The official unemployment rate is 5.5%. The real unemployment rate is 13.3%.
This means 22.81 million Americans are unemployed —not 8.3 million.
The official number isn’t close. It’s not even in the right ballpark.
This article shows why the unemployment rate is wrong, and recalculates it from scratch.
Defining “Unemployment”: How Is The Unemployment Rate Calculated?
The unemployment rate is calculated by a government agency called the Bureau of Labor Statistics (BLS).
Here’s a handy flow chart:
If you don’t like infographics, here’s a more detailed version:
The BLS begins by taking America’s total population and subtracting everyone who’s younger than sixteen, who’s in the military, or who’s “institutionalized” (in jail, asylums, or old folks homes).
This gives them the non-institutional population—everyone who can potentially work.
This population is then divided into two groups:
- the civilian labor force (people who have or want jobs) and
- those not in the labor force (people without jobs, who don’t want jobs).
The labor force is then sub-divided into employed and unemployed people.
The unemployment rate is simply the percentage of people in the labor force who don’t have jobs, but want one.
Officially there are 8.3 million unemployed people.
Why The Unemployment Rate Is Fake
To be unemployed, you must be actively looking for work.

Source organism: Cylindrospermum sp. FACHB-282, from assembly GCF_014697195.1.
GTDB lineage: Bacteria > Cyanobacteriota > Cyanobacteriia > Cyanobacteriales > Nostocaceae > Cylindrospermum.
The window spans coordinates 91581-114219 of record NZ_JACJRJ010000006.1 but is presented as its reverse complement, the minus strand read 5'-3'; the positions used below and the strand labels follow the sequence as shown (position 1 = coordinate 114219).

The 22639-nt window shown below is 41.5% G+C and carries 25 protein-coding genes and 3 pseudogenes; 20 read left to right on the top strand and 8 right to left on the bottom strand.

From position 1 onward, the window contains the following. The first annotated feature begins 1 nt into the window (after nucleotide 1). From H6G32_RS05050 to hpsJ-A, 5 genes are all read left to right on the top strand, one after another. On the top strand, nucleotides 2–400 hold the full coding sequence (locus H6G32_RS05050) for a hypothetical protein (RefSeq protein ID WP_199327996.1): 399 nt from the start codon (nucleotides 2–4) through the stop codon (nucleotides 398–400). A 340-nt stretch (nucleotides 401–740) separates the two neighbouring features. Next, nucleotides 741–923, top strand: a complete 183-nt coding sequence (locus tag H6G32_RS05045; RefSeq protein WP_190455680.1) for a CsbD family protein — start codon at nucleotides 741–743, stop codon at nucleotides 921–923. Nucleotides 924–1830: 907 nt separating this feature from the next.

In other words, if you stop sending out resumes or contacting employment agencies, then you drop out of the labor force, and are no longer technically unemployed—even if you stopped looking for work because there was no work.
This leads to some ridiculous distortions.
For example, say you live in a small town whose livelihood is tied to the local factory. Now pretend the factory shuts down and half the town loses their jobs. If these people don’t bother looking for work (because there is no work), they are not officially unemployed, they drop out of the labor force.
No unemployment—even though a whole town is on welfare.
These are America’s invisible people. They’re our ghosts.
What Is The Actual Unemployment Rate?
How many people were falsely dropped from the labor force? A lot.
To its credit, the BLS tries to account for this with its U6 Unemployment Rate, which includes the 8.3 million officially unemployed people, plus 6 million involuntary part-time workers, and 1.7 million “marginally attached” workers (people who send out the occasional resume).
This brings the real unemployment rate up to 9.7%, or 16 million people—almost double the official rate.